Pennsylvania court strikes down state’s mail-in ballot law | Political news
After Joe Biden won the 2020 US election, Republicans challenged a new state law that made it easier to vote by mail.
A court in the US state of Pennsylvania sided with Republican lawmakers on Friday to strike down a state law that had removed barriers to mail-in voting, raising a question mark over ballot access in the state of the political battleground ahead of crucial elections later this year.
A five-judge panel agreed with Republicans who challenged the law, Bill 77, saying the state constitution requires people to vote in person unless they have a specific excuse, such as have a disability or be away from home on polling day.
Three Republican judges ruled that Bill 77 was unconstitutional, and two Democratic judges dissented.
Democrats actively used mail-in voting in 2020, helping President Joe Biden win the state over Donald Trump by some 80,000 votes. The case is part of a larger national fight between Republicans and Democrats over voting rules after the 2020 election.
Friday’s decision comes ahead of major races in Pennsylvania, including that of retired Republican U.S. Senator Pat Toomey, a contest that could help determine control of Congress in November’s midterm elections.
Democratic Gov. Tom Wolf’s administration has said it will immediately appeal the decision. This could temporarily put the decision on hold while it is pending in the Supreme Court of Pennsylvania.
Commonwealth Court President Justice Mary Hannah Leavitt said while she believed Pennsylvanians would support eliminating the in-person voting requirement, a constitutional amendment, rather than legislation, was the first appropriate step.
“An amendment to our Constitution that ends the requirement for in-person voting is the necessary precondition for the legislature to institute a no-excuse absentee voting system,” Leavitt wrote in the ruling.
Pennsylvania Election Code Bill 77 was passed in 2019 following a compromise between Republican and Democratic state lawmakers. Republicans sought to end direct voting, which had allowed voters to select a political party’s slate of candidates, and Democrats wanted to open mail-in voting to everyone.
Law 77 was implemented in 2019 with Republican support. But Republicans changed their minds on the law after Trump lost the state, with many embracing the former president’s false claims that widespread mail-in ballot fraud was in the works. cause of his defeat.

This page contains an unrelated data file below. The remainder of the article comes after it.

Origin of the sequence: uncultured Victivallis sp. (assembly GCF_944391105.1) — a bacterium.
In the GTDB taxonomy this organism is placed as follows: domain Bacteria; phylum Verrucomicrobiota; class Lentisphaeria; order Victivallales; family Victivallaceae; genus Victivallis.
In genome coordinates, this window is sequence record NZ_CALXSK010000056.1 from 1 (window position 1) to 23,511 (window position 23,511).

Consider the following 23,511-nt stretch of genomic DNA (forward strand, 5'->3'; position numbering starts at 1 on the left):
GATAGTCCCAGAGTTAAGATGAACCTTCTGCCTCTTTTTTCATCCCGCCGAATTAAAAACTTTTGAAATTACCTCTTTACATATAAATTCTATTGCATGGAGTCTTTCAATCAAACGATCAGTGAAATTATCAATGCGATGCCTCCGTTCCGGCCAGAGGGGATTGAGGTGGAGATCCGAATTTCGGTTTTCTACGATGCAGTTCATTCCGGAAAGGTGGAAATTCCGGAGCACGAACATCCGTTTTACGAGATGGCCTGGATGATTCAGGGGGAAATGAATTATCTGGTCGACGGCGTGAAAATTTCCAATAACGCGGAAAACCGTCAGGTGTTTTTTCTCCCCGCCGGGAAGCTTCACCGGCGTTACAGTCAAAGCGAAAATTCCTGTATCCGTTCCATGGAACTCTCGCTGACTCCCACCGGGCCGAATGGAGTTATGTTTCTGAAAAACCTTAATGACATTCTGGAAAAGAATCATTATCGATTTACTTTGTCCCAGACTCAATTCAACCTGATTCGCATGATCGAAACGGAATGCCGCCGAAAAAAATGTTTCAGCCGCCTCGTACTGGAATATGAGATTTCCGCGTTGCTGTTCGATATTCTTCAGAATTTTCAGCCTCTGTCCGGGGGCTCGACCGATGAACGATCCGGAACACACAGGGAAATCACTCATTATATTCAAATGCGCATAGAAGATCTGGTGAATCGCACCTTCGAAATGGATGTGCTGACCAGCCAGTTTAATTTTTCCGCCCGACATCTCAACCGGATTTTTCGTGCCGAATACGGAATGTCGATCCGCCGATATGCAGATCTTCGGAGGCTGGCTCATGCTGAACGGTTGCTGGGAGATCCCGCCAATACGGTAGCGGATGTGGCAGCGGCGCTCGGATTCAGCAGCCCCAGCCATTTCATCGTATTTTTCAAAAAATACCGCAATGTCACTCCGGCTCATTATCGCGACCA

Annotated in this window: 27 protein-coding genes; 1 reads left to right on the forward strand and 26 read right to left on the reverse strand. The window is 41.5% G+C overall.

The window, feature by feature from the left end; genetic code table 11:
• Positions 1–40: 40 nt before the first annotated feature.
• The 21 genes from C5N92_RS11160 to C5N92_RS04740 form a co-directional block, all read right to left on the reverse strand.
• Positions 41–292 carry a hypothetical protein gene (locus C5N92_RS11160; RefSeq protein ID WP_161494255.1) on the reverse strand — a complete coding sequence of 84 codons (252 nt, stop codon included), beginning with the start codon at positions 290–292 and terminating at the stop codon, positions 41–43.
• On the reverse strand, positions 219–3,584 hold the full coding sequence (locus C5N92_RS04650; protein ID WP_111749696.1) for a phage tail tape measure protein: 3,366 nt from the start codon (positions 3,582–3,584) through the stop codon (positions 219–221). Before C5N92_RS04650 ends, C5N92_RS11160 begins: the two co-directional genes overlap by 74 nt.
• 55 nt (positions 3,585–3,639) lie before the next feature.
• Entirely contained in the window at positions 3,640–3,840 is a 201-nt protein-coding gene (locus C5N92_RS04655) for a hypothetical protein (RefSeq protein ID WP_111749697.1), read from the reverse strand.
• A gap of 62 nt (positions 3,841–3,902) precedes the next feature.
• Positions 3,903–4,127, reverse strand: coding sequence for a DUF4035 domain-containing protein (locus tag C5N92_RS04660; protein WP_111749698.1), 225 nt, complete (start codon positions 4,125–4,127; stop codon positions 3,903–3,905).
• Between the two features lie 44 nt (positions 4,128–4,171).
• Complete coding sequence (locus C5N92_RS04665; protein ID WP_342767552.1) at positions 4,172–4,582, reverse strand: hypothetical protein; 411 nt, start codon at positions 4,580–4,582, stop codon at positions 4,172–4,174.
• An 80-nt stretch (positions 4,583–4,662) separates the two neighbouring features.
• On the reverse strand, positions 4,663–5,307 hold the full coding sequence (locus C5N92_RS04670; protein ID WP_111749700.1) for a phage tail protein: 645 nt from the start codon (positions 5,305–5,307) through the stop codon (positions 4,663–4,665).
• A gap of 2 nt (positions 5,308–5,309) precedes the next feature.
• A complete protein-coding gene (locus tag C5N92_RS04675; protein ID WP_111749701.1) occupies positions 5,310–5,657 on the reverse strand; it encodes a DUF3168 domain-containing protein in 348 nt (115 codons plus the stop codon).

“We need leaders to support removing more barriers to voting, not trying to silence people,” Wolf’s office said.
Trump and Republicans quickly hailed the decision.
“Big news from Pennsylvania, a great patriotic spirit is growing to a level no one thought possible. Make America Great Again!” Trump said in a statement through his Political Action Committee.
Trump, who continues to play a prominent role in the Republican Party, has repeatedly claimed without credible evidence that the 2020 election was rigged.
The vote-by-mail law has become a hot topic on the Pennsylvania campaign trail, with nearly every Republican gubernatorial candidate — including two of the three state senators who voted for the law — pledging to repeal it.
Even Republicans who avoid repeating Trump’s baseless voter fraud allegations have denigrated the actions of judges and state officials as “unconstitutional” or “unlawful” in handling disputes and questions about the Elections Act. postal voting in 2020.
The state Supreme Court, which will hear the appeal, has a 5-2 Democratic majority and Pennsylvania Attorney General Josh Shapiro, a Democratic gubernatorial candidate, said he was confident the law on mailing would stand as constitutional.
Shapiro criticized the trial court’s opinion as being “based on twisted logic and faulty reasoning” and “erroneous in law”.
In 2020, the COVID-19 pandemic has made mail-in voting more appealing to voters worried about health risks.
More than 2.6 million Pennsylvanians voted by mail in the election. After a campaign that saw Trump repeatedly disparage voting by mail, about three-quarters of ballots cast by mail selected Biden.
Earlier in January, an effort by Democrats in the US Congress to pass sweeping electoral reforms to make voting easier failed in the Senate due to Republican opposition.